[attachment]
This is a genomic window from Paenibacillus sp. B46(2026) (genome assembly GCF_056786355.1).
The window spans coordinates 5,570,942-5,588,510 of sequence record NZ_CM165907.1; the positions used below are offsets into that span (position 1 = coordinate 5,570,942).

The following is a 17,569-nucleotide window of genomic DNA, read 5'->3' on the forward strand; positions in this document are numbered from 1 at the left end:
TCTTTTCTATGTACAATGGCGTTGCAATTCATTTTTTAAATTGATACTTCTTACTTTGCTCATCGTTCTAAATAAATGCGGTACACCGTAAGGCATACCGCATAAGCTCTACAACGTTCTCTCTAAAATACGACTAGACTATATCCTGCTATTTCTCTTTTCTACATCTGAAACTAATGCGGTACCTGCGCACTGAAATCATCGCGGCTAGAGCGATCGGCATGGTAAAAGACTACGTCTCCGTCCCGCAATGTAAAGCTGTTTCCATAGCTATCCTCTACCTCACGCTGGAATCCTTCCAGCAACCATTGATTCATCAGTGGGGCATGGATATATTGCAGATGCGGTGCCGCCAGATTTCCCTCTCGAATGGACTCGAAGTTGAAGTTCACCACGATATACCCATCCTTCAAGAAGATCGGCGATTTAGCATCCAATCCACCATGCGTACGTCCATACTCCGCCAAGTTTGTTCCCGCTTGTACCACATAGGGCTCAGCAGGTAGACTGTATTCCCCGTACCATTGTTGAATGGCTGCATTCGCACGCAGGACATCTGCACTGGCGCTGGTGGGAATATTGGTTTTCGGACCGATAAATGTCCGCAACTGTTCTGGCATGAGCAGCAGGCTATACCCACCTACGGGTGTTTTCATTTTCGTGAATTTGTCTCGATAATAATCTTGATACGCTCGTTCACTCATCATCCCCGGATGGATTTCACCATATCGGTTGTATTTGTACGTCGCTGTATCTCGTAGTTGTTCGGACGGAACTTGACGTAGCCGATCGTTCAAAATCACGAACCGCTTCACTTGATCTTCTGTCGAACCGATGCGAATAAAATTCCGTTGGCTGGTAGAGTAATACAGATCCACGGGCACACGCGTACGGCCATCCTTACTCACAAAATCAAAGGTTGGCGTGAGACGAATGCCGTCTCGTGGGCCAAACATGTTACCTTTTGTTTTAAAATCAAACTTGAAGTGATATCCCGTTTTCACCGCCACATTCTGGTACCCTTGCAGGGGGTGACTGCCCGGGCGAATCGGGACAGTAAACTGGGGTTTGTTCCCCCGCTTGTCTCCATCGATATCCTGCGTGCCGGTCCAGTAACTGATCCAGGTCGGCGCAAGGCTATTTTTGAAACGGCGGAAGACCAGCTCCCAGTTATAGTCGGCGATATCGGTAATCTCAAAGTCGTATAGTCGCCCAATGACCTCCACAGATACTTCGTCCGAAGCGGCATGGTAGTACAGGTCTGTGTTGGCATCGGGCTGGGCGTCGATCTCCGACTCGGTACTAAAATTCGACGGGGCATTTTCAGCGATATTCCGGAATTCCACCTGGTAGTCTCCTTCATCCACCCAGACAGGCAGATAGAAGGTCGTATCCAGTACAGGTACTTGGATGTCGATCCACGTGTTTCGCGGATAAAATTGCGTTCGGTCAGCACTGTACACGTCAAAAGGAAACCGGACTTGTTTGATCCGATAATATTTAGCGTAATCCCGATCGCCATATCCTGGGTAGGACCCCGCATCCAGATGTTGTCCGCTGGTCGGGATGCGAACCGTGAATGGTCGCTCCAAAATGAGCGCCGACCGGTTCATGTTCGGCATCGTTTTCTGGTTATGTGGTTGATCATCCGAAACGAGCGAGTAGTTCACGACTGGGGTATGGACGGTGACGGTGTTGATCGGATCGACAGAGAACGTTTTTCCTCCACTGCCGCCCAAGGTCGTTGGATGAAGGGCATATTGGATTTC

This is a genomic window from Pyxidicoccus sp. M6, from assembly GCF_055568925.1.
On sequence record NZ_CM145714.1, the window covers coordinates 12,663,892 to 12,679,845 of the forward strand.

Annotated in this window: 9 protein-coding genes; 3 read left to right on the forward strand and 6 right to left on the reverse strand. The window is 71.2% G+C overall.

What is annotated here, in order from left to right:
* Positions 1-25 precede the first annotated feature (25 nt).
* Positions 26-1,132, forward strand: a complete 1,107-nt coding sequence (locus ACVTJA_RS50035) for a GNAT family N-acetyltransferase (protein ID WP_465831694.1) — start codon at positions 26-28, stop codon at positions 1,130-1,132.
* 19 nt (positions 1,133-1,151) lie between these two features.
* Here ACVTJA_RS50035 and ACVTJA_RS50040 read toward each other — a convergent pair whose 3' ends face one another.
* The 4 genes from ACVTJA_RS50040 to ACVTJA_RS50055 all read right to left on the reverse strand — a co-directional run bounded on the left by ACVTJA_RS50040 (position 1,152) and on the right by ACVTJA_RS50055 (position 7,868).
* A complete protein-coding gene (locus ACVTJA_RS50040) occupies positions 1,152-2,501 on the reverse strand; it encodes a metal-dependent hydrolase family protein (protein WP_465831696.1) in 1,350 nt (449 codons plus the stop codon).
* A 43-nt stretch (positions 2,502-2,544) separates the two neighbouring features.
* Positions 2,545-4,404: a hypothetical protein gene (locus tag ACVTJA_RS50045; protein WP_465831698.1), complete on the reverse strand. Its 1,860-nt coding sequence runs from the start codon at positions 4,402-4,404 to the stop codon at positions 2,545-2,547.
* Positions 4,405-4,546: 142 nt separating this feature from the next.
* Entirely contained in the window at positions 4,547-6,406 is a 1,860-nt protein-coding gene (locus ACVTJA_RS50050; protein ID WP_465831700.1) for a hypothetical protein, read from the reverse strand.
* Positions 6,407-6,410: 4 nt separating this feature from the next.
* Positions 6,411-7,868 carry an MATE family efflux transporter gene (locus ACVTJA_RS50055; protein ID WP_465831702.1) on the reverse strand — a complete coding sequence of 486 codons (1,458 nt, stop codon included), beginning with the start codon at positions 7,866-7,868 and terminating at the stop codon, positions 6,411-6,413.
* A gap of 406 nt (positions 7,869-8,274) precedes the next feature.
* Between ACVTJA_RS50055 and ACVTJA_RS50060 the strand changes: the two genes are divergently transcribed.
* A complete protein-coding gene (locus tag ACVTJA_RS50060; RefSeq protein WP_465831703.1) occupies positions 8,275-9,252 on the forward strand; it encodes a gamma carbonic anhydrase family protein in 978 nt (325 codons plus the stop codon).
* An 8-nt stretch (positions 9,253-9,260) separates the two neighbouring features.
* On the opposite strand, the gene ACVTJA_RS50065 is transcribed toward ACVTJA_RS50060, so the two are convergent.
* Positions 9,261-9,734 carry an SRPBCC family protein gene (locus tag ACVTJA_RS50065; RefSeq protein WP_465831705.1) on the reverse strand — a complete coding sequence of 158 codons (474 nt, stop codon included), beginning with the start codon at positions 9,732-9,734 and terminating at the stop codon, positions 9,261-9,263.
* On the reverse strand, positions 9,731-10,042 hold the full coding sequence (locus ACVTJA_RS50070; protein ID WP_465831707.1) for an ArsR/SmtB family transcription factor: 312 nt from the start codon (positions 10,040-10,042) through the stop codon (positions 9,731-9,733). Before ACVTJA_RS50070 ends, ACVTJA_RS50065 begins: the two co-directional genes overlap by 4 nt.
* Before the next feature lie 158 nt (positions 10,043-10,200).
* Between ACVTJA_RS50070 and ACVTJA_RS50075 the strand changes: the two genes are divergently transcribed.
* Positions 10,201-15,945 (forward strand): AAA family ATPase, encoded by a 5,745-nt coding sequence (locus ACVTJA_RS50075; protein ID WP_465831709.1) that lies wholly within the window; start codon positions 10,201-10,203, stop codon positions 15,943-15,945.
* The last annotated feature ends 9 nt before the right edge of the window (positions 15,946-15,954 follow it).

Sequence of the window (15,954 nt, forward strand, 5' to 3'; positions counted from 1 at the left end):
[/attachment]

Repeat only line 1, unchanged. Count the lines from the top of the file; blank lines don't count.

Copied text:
This is a genomic window from Paenibacillus sp. B46(2026) (genome assembly GCF_056786355.1).